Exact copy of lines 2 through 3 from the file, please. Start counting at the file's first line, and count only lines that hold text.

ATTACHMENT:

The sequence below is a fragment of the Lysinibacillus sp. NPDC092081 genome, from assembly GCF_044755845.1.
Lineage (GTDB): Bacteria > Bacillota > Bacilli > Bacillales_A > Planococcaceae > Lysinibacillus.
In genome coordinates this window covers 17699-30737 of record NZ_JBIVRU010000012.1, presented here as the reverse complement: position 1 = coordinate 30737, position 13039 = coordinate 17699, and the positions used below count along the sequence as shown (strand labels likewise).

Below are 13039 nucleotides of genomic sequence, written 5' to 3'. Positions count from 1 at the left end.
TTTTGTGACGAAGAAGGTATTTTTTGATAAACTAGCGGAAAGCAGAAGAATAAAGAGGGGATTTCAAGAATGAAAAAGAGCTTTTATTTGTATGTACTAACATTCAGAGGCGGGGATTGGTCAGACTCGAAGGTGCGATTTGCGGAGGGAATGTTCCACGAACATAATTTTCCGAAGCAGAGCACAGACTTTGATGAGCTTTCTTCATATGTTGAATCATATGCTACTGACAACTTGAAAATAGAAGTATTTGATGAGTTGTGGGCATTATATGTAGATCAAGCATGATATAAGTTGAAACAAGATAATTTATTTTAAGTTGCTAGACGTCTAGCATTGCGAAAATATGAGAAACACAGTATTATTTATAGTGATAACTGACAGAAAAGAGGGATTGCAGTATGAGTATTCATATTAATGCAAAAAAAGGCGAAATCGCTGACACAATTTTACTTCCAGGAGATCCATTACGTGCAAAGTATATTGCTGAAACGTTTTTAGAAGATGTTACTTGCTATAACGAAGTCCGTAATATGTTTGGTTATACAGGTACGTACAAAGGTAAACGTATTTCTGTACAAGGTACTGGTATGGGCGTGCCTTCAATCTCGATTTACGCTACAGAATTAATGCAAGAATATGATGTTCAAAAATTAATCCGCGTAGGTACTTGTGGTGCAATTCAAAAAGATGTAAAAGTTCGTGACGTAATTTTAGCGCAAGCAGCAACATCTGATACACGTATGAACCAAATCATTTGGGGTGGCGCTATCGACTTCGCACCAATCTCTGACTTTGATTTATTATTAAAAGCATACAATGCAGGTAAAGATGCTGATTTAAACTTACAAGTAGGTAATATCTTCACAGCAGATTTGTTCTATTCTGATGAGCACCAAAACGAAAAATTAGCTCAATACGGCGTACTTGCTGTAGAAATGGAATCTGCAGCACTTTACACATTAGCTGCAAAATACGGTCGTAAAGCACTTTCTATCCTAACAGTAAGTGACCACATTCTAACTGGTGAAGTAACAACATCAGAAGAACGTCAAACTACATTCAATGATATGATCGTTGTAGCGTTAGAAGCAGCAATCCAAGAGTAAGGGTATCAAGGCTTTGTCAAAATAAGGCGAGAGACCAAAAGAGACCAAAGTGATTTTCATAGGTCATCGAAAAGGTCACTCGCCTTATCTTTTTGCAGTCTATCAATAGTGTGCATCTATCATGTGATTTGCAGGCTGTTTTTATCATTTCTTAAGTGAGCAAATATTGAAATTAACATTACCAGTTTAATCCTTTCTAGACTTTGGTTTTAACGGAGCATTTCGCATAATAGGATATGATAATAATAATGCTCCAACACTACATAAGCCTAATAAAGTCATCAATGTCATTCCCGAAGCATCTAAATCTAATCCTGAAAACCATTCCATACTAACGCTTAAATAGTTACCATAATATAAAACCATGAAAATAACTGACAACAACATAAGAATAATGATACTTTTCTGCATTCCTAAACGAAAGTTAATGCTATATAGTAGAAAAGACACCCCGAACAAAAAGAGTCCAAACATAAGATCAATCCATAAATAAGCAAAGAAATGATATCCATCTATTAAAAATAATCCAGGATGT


Lineage (GTDB): Bacteria > Bacillota > Bacilli > Bacillales_A > Planococcaceae > Lysinibacillus.
In genome coordinates this window covers 17699-30737 of record NZ_JBIVRU010000012.1, presented here as the reverse complement: position 1 = coordinate 30737, position 13039 = coordinate 17699, and the positions used below count along the sequence as shown (strand labels likewise).